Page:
German Chancellor Angela Merkel will quit as head of her Christian Democratic party after almost two decades, a person familiar with the matter said, a dramatic sign of her waning authority that will raise questions about her staying power as chancellor.
The unexpected move by Merkel, 64, signals the beginning of the end of an era during which her command of Germany put its stamp on Europe and beyond for more than a decade. Even so, Merkel’s term as chancellor runs until 2021 and Merkel has said she intends to serve it out. She is scheduled to speak to the media at 1 p.m. local time on Berlin.
The chancellor told a leadership meeting of her Christian Democratic Union on Monday that she won’t run again as party chairwoman at a convention in December, according to the person, who asked not to be identified because the meeting was closed.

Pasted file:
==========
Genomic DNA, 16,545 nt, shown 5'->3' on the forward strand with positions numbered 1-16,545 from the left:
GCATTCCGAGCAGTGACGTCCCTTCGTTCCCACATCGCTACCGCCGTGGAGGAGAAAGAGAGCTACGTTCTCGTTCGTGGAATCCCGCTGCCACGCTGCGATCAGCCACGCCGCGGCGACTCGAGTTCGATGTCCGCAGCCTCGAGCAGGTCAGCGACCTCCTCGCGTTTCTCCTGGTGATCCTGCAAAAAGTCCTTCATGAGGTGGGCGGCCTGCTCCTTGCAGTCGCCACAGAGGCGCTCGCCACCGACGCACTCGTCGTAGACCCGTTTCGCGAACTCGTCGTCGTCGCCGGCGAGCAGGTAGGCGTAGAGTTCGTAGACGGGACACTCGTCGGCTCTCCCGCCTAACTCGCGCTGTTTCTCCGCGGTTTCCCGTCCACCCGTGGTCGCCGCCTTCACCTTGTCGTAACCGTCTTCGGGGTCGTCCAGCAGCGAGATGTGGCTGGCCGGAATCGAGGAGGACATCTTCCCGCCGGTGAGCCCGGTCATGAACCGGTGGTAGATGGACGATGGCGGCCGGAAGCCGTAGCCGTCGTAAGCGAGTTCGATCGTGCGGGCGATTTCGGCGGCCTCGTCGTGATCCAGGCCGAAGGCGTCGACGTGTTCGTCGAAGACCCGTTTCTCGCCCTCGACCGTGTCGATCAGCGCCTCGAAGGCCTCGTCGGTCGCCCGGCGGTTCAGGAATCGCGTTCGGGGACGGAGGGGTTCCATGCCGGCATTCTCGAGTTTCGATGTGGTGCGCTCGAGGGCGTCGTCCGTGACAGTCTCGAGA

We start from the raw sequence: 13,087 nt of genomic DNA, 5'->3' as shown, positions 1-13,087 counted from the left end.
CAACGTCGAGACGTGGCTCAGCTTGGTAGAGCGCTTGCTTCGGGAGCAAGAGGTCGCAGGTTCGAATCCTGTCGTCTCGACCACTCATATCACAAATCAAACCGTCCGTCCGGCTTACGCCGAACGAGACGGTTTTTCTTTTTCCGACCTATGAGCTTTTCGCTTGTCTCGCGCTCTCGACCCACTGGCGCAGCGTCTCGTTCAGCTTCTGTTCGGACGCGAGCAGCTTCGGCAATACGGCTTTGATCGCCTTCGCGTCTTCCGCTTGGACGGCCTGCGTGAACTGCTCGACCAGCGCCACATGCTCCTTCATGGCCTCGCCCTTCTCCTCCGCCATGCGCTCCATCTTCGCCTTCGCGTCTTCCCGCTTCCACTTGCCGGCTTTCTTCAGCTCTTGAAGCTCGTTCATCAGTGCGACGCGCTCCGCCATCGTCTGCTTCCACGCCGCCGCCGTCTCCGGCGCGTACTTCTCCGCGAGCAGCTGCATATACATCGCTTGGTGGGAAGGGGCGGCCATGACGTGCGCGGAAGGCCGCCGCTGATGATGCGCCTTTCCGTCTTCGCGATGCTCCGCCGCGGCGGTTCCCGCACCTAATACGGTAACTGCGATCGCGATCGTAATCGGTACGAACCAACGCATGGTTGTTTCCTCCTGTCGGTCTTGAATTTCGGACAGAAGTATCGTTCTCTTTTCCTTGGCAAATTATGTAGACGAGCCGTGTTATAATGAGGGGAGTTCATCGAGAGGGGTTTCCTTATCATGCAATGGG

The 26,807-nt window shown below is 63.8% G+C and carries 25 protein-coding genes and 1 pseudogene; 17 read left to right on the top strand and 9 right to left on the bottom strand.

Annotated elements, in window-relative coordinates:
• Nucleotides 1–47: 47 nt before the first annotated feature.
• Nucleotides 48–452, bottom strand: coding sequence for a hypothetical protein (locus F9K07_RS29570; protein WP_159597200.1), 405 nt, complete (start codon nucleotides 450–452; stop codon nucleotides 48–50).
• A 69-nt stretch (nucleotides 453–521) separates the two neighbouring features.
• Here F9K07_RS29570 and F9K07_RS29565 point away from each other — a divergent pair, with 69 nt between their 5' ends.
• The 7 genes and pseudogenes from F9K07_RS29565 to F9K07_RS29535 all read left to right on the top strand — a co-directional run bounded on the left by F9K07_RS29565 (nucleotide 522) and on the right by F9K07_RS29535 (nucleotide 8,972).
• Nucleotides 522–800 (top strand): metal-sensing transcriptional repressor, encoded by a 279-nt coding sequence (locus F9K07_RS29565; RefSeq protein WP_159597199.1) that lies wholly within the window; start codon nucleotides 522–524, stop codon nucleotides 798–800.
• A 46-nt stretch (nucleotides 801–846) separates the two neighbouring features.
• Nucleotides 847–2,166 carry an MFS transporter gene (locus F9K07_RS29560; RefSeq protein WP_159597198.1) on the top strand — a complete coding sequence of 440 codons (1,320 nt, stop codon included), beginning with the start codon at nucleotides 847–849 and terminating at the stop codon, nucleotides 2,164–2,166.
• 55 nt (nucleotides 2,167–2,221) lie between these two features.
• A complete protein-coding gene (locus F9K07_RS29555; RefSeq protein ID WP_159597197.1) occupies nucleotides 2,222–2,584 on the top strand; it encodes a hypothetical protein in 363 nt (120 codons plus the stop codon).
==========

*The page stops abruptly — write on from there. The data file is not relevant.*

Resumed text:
Market reaction was muted with the euro remaining above last week’s low against the dollar on the news, which followed setbacks for Merkel’s CDU-led bloc in regional elections this month. Merkel herself blamed the losses on infighting in her national government.
After 18 years as party chief, the move throws open the succession race for a post that has traditionally has been the springboard for CDU chancellors.
Possible contenders include Health Minister Jens Spahn, who has publicly criticized her open-doors refugee policy and is championed by the CDU’s social conservatives; Ralph Brinkhaus, a fiscal hawk who unexpectedly ousted Merkel’s longtime parliamentary caucus leader; and Annegret Kramp-Karrenbauer, her hand-picked party general secretary who’s often cited as her most likely successor.
Others include two state premiers Armin Laschet and Daniel Guenther, who carry weight after recently leading the CDU to victory in regional elections.
Yet the potential for change in Germany is hemmed in by the country’s constitution and relatively strong political center.
“Even if Merkel were to be replaced and/or if a new government were to take power in Berlin, with or without new elections, it would not make a major difference once the dust has settled,” Holger Schmieding, chief economist at Berenberg, said in a note. “Any conceivable coalition in Berlin would still be dominated by the mainstream parties CDU/CSU, SPD, Greens and the smaller Liberals.”
Follow the Bangor Daily News on Facebook for the latest Maine news.